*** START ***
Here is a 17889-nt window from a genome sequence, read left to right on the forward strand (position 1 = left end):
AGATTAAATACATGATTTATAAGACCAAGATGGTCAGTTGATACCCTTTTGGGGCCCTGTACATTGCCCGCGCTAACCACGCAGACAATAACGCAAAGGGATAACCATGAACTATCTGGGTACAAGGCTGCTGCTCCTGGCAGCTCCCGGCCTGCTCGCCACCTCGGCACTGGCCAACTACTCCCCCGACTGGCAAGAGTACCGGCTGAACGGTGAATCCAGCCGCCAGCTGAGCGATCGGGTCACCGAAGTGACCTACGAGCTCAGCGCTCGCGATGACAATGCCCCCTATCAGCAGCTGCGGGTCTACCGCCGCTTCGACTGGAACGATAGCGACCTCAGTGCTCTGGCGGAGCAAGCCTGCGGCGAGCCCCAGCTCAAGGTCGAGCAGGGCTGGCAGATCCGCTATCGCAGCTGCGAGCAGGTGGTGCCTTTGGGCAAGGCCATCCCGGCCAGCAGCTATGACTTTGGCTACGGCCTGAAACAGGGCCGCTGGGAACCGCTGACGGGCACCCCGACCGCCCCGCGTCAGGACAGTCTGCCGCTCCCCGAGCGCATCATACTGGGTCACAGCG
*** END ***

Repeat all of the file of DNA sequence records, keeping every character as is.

Here is a 17889-nt window from a genome sequence, read left to right on the forward strand (position 1 = left end):
AGATTAAATACATGATTTATAAGACCAAGATGGTCAGTTGATACCCTTTTGGGGCCCTGTACATTGCCCGCGCTAACCACGCAGACAATAACGCAAAGGGATAACCATGAACTATCTGGGTACAAGGCTGCTGCTCCTGGCAGCTCCCGGCCTGCTCGCCACCTCGGCACTGGCCAACTACTCCCCCGACTGGCAAGAGTACCGGCTGAACGGTGAATCCAGCCGCCAGCTGAGCGATCGGGTCACCGAAGTGACCTACGAGCTCAGCGCTCGCGATGACAATGCCCCCTATCAGCAGCTGCGGGTCTACCGCCGCTTCGACTGGAACGATAGCGACCTCAGTGCTCTGGCGGAGCAAGCCTGCGGCGAGCCCCAGCTCAAGGTCGAGCAGGGCTGGCAGATCCGCTATCGCAGCTGCGAGCAGGTGGTGCCTTTGGGCAAGGCCATCCCGGCCAGCAGCTATGACTTTGGCTACGGCCTGAAACAGGGCCGCTGGGAACCGCTGACGGGCACCCCGACCGCCCCGCGTCAGGACAGTCTGCCGCTCCCCGAGCGCATCATACTGGGTCACAGCG